The State argues that the sentence is appropriate because Mr. Jackson is a “career criminal” with four felony convictions since 1979.

 Although a sentence is within the statutory limits, it may still violate a defendant's constitutional protection against excessive punishment.  State v. Pollard, 93–0660, p. 1 (La. 10/20/94), 644 So.2d 370, 371;  State v. Dorthey, 623 So.2d 1276, 1280 (La.1993);  State v. Sepulvado, 367 So.2d 762, 767 (La.1979);  State v. Neville, 695 So.2d 534, 539.   A sentence is excessive “if it makes no measurable contribution to acceptable goals of punishment and is nothing more than the purposeless imposition of pain and suffering and is grossly out of proportion to the severity of the crime.”  Dorthey, 623 So.2d at 1280, quoting State v. Scott, 593 So.2d 704, 710 (La.App. 4 Cir.1991).   A trial court is authorized to reduce a mandatory minimum sentence provided by statute for a  particular offense and offender when such a term would be excessive under this standard.  Pollard, supra.   In imposing a particular sentence, “[t]he court shall state for the record the considerations taken into account and the factual basis therefor.”  La.Code Crim.Proc. art. 894.1 C.   An appellate court is obligated to review criminal sentences for excessiveness under Article I, Section 20 of the Louisiana Constitution, Dorthey, supra, but must affirm that sentence if it is supported by the record, La.Code Crim.Proc. art. 881.4 D.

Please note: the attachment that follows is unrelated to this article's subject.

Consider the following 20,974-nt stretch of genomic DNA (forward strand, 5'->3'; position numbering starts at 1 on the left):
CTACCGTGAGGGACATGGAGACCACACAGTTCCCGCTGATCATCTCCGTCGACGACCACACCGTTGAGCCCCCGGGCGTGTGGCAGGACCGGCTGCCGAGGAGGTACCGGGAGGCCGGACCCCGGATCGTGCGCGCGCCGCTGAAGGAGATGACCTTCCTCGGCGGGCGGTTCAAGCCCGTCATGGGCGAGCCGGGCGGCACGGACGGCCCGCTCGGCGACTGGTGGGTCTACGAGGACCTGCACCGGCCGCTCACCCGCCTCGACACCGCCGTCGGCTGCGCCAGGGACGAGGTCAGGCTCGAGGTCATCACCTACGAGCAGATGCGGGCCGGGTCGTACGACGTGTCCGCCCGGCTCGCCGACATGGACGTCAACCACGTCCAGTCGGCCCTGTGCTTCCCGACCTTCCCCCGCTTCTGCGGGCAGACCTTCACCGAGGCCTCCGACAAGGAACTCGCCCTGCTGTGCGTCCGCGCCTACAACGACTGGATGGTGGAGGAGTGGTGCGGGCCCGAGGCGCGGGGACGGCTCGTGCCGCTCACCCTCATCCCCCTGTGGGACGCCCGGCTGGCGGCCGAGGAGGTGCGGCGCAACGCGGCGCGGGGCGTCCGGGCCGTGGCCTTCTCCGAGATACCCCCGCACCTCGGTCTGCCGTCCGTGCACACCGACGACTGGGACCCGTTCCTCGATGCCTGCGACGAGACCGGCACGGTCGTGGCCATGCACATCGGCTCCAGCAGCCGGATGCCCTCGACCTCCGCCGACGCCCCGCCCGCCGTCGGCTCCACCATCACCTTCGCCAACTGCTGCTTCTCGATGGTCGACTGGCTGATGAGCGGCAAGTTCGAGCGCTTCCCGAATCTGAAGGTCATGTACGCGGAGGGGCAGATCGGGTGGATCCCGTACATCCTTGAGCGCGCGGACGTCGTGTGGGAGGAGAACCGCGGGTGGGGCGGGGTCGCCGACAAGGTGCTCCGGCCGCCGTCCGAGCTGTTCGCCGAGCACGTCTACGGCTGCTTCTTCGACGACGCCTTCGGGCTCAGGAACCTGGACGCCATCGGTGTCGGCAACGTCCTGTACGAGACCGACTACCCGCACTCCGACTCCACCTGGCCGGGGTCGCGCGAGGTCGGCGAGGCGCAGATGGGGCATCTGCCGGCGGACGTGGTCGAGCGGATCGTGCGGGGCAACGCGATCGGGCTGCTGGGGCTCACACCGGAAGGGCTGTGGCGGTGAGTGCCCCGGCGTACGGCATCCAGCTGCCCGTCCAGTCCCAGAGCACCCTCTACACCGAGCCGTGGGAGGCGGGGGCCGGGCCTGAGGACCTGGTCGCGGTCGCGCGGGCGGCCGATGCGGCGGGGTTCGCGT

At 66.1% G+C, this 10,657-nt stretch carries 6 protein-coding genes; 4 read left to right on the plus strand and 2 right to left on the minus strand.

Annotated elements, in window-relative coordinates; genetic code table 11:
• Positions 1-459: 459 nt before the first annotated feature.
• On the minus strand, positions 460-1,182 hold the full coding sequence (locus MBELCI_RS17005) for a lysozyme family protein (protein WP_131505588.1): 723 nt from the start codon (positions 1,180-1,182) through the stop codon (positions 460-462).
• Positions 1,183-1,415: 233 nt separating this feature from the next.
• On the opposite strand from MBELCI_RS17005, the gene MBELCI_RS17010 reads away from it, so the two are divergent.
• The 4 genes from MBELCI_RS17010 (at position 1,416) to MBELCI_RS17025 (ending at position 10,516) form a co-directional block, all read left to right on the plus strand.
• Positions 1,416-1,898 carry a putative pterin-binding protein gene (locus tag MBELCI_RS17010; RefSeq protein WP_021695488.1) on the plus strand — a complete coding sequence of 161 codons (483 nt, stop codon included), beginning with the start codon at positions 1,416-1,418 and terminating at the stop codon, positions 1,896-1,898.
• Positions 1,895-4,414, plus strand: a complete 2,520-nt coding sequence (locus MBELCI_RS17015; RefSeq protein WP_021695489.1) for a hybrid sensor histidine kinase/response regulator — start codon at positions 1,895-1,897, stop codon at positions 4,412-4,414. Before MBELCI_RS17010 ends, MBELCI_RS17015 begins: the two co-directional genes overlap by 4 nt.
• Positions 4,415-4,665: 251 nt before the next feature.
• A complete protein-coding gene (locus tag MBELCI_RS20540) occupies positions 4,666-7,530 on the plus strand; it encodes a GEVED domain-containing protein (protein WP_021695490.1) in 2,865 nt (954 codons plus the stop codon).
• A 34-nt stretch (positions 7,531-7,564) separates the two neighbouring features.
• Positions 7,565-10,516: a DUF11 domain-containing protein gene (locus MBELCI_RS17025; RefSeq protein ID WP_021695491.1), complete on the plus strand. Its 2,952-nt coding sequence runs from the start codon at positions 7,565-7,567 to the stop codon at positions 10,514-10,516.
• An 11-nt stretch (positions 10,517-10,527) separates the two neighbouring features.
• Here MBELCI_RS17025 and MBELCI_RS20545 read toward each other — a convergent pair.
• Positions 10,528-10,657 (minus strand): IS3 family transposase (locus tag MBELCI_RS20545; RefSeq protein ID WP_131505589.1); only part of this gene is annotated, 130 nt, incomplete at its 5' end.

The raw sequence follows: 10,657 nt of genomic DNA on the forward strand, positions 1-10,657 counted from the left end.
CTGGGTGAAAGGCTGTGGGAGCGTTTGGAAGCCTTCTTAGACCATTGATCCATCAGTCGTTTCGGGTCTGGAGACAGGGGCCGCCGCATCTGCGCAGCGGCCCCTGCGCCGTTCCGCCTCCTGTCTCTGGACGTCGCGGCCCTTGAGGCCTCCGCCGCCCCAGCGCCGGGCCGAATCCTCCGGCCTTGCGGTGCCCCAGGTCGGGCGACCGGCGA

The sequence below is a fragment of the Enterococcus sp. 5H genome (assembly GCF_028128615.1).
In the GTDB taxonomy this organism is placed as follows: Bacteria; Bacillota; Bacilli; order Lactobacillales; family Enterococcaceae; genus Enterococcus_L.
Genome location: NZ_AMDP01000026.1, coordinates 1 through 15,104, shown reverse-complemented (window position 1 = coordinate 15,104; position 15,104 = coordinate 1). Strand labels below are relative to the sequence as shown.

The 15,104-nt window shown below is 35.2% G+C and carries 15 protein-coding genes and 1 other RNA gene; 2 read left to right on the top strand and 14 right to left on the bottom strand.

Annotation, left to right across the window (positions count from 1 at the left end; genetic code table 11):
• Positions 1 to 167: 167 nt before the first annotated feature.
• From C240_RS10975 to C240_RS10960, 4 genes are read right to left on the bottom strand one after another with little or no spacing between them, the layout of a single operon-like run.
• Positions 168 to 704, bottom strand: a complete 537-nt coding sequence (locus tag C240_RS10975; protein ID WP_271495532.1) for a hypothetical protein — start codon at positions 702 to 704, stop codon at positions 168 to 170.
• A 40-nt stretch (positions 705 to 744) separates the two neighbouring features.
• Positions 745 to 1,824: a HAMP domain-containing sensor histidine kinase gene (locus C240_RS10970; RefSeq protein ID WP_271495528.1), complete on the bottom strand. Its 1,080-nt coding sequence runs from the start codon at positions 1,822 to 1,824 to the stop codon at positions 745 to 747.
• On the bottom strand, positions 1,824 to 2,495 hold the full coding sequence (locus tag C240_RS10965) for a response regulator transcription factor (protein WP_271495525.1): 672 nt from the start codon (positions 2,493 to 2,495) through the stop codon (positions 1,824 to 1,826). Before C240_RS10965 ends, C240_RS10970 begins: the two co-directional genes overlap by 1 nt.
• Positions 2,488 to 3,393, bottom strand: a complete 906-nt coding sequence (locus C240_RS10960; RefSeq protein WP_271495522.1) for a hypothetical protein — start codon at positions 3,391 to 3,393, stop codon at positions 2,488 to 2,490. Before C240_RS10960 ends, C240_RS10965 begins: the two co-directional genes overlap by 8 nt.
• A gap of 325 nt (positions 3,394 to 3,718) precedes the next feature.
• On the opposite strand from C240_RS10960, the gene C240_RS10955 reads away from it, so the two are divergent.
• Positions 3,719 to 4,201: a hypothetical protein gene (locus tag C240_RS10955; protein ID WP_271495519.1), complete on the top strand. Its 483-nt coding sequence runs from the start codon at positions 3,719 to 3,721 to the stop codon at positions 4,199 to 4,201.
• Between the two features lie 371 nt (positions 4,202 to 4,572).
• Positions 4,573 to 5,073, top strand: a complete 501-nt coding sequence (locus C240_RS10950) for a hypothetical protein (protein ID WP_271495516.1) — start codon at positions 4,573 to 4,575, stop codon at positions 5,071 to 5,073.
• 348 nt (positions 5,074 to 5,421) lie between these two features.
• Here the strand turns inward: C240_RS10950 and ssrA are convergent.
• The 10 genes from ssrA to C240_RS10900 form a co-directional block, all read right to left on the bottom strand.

In State v. Johnson, this Court stated:

The purpose of the law is justice, which can be served only when the various components of the system are thoughtfully working in concert towards that end.   When the system grinds routinely without each component individualizing each case, the general rules can produce the occasional unjust result.

State v. Johnson, 95–2371 at 4–5, 684 So.2d at 528.   We find this case to be a prime example of an unjust result.   As stated earlier, Mr. Jackson has two prior simple burglary convictions and a conviction for simple robbery.   The record also indicates that at the time he was sentenced for the 1979 simple robbery, Mr. Jackson was multiple billed as a second offender for an earlier forgery conviction.   The only crime of violence under La.R.S. 14:2(13) is the simple robbery for which Mr. Jackson was convicted eighteen years ago.   Since that time, he has had two simple burglary convictions and the present offense.   This is not to say that Mr. Jackson should not be imprisoned.   However, life in prison without the possibility of probation, parole, or suspension of sentence is excessive.

Accordingly, for the reasons assigned above, we affirm the conviction, vacate the sentence, and remand this case to the trial court for re-sentencing.


Timothy Jackson is a petty thief, but he has not shown himself to be a violent criminal.   Trying him as a fourth offender so that he can be sent to prison for life without parole for shoplifting a jacket may be within the broad discretion of the district attorney;  nonetheless, it is an inappropriate exercise of that discretion in this case.   In State v. Johnson, 95–2371 (La.App. 4th Cir. 11/20/96), 684 So.2d 526, writ of review issued, record ordered 96–3041 (La. 9/19/97), 701 So.2d 138, the defendant was multiple-billed and sentenced to 261/212 years for stealing a cheap pair of tennis shoes.   This court found the sentence to be excessive and vacated it.

Here, the defendant was first sentenced to twenty years imprisonment by the trial judge.   Upon objection by the state, the trial judge felt compelled to impose the minimum multiple bill sentence of life imprisonment without benefit of parole.   For these reasons, I find the sentence to be excessive under our constitution.


1.   A videotape of what Mr. Thompson saw on the monitor was played to the jury and is part of the record.

 MURRAY, Judge.

LANDRIEU, J., concurs.